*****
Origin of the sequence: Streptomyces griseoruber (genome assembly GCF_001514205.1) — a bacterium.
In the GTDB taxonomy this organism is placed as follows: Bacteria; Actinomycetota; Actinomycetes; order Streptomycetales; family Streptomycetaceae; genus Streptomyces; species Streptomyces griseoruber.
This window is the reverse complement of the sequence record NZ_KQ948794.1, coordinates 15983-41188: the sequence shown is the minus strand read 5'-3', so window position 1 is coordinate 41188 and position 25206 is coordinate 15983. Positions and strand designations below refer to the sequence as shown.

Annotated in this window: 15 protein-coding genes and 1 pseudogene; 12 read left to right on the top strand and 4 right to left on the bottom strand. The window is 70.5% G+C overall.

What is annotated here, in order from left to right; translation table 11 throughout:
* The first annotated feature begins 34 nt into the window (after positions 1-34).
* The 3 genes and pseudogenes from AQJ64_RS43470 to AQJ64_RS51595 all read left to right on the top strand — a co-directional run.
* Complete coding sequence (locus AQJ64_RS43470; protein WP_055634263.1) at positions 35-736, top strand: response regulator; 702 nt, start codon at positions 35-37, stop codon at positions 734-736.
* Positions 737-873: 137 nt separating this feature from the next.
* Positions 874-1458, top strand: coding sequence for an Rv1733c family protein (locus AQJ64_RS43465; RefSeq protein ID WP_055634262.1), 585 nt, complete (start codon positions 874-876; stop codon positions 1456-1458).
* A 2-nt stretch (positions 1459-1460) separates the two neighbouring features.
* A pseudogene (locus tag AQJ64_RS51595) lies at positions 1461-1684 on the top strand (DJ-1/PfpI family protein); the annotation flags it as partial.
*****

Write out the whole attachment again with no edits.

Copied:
Origin of the sequence: Streptomyces griseoruber (genome assembly GCF_001514205.1) — a bacterium.
In the GTDB taxonomy this organism is placed as follows: Bacteria; Actinomycetota; Actinomycetes; order Streptomycetales; family Streptomycetaceae; genus Streptomyces; species Streptomyces griseoruber.
This window is the reverse complement of the sequence record NZ_KQ948794.1, coordinates 15983-41188: the sequence shown is the minus strand read 5'-3', so window position 1 is coordinate 41188 and position 25206 is coordinate 15983. Positions and strand designations below refer to the sequence as shown.

Annotated in this window: 15 protein-coding genes and 1 pseudogene; 12 read left to right on the top strand and 4 right to left on the bottom strand. The window is 70.5% G+C overall.

What is annotated here, in order from left to right; translation table 11 throughout:
* The first annotated feature begins 34 nt into the window (after positions 1-34).
* The 3 genes and pseudogenes from AQJ64_RS43470 to AQJ64_RS51595 all read left to right on the top strand — a co-directional run.
* Complete coding sequence (locus AQJ64_RS43470; protein WP_055634263.1) at positions 35-736, top strand: response regulator; 702 nt, start codon at positions 35-37, stop codon at positions 734-736.
* Positions 737-873: 137 nt separating this feature from the next.
* Positions 874-1458, top strand: coding sequence for an Rv1733c family protein (locus AQJ64_RS43465; RefSeq protein ID WP_055634262.1), 585 nt, complete (start codon positions 874-876; stop codon positions 1456-1458).
* A 2-nt stretch (positions 1459-1460) separates the two neighbouring features.
* A pseudogene (locus tag AQJ64_RS51595) lies at positions 1461-1684 on the top strand (DJ-1/PfpI family protein); the annotation flags it as partial.